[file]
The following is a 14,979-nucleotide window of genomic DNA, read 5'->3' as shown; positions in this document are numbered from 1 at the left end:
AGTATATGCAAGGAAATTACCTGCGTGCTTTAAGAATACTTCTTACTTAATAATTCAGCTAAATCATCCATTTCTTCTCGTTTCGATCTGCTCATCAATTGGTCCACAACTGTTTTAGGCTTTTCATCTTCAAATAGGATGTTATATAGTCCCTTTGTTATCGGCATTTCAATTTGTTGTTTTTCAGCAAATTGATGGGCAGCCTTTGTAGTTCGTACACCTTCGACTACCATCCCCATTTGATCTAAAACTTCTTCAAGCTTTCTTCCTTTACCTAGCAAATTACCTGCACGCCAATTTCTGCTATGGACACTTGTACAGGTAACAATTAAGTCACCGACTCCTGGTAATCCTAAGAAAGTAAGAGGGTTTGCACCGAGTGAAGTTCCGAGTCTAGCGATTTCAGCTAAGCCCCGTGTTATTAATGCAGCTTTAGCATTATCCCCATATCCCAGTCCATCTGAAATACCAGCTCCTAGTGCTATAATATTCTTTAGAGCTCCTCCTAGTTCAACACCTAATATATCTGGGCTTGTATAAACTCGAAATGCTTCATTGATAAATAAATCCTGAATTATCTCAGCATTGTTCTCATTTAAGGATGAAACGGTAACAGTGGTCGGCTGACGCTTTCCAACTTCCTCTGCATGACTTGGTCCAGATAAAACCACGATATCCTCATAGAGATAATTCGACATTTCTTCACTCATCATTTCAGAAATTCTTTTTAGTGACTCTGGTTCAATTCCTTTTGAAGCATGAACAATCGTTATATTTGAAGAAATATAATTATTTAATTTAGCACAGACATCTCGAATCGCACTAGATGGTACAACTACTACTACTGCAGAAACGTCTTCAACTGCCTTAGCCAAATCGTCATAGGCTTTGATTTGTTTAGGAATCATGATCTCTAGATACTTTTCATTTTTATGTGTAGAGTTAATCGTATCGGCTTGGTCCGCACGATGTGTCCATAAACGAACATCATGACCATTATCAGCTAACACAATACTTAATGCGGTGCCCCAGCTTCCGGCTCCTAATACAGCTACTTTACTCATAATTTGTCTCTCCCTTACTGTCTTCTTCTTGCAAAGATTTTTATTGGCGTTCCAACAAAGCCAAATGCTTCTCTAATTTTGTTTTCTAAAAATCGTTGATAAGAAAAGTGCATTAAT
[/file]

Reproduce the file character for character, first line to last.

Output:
The following is a 14,979-nucleotide window of genomic DNA, read 5'->3' as shown; positions in this document are numbered from 1 at the left end:
AGTATATGCAAGGAAATTACCTGCGTGCTTTAAGAATACTTCTTACTTAATAATTCAGCTAAATCATCCATTTCTTCTCGTTTCGATCTGCTCATCAATTGGTCCACAACTGTTTTAGGCTTTTCATCTTCAAATAGGATGTTATATAGTCCCTTTGTTATCGGCATTTCAATTTGTTGTTTTTCAGCAAATTGATGGGCAGCCTTTGTAGTTCGTACACCTTCGACTACCATCCCCATTTGATCTAAAACTTCTTCAAGCTTTCTTCCTTTACCTAGCAAATTACCTGCACGCCAATTTCTGCTATGGACACTTGTACAGGTAACAATTAAGTCACCGACTCCTGGTAATCCTAAGAAAGTAAGAGGGTTTGCACCGAGTGAAGTTCCGAGTCTAGCGATTTCAGCTAAGCCCCGTGTTATTAATGCAGCTTTAGCATTATCCCCATATCCCAGTCCATCTGAAATACCAGCTCCTAGTGCTATAATATTCTTTAGAGCTCCTCCTAGTTCAACACCTAATATATCTGGGCTTGTATAAACTCGAAATGCTTCATTGATAAATAAATCCTGAATTATCTCAGCATTGTTCTCATTTAAGGATGAAACGGTAACAGTGGTCGGCTGACGCTTTCCAACTTCCTCTGCATGACTTGGTCCAGATAAAACCACGATATCCTCATAGAGATAATTCGACATTTCTTCACTCATCATTTCAGAAATTCTTTTTAGTGACTCTGGTTCAATTCCTTTTGAAGCATGAACAATCGTTATATTTGAAGAAATATAATTATTTAATTTAGCACAGACATCTCGAATCGCACTAGATGGTACAACTACTACTACTGCAGAAACGTCTTCAACTGCCTTAGCCAAATCGTCATAGGCTTTGATTTGTTTAGGAATCATGATCTCTAGATACTTTTCATTTTTATGTGTAGAGTTAATCGTATCGGCTTGGTCCGCACGATGTGTCCATAAACGAACATCATGACCATTATCAGCTAACACAATACTTAATGCGGTGCCCCAGCTTCCGGCTCCTAATACAGCTACTTTACTCATAATTTGTCTCTCCCTTACTGTCTTCTTCTTGCAAAGATTTTTATTGGCGTTCCAACAAAGCCAAATGCTTCTCTAATTTTGTTTTCTAAAAATCGTTGATAAGAAAAGTGCATTAAT